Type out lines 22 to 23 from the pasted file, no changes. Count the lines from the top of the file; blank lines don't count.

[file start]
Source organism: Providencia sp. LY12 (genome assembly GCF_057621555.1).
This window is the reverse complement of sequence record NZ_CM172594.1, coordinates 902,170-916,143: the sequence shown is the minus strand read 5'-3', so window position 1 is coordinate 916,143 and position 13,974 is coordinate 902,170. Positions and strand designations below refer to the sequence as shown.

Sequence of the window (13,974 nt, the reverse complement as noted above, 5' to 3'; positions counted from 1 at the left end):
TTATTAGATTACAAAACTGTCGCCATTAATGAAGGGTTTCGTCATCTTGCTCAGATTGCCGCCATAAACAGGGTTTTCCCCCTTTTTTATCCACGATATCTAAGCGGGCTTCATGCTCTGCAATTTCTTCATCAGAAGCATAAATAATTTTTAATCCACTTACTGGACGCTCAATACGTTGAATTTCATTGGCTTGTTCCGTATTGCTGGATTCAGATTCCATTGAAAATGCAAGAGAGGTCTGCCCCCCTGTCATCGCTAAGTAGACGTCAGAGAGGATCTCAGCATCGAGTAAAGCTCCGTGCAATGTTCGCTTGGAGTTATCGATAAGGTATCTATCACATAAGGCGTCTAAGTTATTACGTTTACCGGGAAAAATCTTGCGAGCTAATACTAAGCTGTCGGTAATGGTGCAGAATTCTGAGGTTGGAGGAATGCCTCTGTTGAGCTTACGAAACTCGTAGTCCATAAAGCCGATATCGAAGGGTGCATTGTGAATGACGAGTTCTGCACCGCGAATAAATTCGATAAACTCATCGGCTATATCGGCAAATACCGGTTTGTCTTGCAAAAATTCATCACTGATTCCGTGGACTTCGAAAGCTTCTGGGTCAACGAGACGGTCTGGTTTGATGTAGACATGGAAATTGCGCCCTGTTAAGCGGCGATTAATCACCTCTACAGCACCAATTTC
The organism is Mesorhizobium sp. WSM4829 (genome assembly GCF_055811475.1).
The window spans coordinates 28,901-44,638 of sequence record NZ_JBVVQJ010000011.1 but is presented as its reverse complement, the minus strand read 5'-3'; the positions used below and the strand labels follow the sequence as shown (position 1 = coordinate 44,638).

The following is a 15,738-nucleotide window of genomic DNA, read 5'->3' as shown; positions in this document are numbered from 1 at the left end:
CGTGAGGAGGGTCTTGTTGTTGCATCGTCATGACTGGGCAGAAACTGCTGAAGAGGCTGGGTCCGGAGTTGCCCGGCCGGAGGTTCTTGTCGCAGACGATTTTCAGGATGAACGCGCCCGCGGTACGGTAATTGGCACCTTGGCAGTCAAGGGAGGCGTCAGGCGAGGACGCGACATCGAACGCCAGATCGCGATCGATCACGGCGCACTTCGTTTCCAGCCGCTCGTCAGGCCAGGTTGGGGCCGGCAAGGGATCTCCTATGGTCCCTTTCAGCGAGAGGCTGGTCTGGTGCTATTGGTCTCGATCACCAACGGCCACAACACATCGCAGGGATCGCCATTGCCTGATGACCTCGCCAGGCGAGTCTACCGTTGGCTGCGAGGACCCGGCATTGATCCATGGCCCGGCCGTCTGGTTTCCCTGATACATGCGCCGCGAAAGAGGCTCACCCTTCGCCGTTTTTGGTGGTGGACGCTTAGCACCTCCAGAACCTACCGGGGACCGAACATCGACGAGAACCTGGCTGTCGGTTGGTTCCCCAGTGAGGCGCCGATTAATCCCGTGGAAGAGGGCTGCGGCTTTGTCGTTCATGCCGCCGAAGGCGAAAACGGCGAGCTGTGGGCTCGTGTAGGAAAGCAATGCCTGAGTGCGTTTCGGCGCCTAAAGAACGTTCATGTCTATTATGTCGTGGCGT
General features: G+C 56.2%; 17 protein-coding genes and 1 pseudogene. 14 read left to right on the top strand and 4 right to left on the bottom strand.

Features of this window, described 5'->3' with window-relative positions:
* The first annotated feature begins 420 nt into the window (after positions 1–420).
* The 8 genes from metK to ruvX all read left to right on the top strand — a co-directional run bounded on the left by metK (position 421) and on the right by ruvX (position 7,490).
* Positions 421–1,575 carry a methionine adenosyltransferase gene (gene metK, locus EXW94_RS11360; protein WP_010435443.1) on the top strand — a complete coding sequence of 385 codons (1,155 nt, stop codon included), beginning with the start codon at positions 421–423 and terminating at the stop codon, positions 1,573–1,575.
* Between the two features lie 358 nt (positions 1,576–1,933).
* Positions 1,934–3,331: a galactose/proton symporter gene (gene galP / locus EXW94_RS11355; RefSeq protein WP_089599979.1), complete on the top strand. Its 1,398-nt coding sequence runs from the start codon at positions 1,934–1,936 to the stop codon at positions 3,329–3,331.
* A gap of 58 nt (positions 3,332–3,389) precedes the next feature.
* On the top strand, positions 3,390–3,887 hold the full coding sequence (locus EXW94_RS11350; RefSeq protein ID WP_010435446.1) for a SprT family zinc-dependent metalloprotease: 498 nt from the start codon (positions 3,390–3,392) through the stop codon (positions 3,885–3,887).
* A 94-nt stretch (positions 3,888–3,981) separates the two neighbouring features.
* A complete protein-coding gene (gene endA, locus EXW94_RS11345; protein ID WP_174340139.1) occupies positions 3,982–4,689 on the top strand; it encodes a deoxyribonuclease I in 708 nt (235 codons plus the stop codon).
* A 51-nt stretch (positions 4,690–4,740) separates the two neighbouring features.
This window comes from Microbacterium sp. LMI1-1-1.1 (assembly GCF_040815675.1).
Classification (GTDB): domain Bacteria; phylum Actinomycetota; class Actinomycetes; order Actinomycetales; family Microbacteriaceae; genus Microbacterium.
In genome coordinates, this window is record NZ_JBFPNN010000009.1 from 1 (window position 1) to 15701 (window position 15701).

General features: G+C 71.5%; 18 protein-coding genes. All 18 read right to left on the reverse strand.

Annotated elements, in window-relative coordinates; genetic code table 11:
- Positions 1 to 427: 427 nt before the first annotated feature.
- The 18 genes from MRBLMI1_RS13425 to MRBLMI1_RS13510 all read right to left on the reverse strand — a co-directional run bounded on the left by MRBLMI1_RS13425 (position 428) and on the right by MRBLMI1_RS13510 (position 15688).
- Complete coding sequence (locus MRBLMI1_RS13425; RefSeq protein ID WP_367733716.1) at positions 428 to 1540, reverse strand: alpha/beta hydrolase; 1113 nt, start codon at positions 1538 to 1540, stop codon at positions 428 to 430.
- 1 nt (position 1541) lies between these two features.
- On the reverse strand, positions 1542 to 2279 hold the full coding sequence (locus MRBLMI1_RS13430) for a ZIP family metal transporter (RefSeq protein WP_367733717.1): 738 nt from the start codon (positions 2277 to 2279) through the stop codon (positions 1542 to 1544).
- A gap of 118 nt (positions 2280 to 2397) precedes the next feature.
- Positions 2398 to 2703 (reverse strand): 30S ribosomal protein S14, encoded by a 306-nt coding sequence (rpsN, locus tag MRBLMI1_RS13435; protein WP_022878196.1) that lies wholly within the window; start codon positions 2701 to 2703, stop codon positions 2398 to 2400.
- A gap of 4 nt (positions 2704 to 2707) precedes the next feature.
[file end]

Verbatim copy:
Classification (GTDB): domain Bacteria; phylum Actinomycetota; class Actinomycetes; order Actinomycetales; family Microbacteriaceae; genus Microbacterium.
In genome coordinates, this window is record NZ_JBFPNN010000009.1 from 1 (window position 1) to 15701 (window position 15701).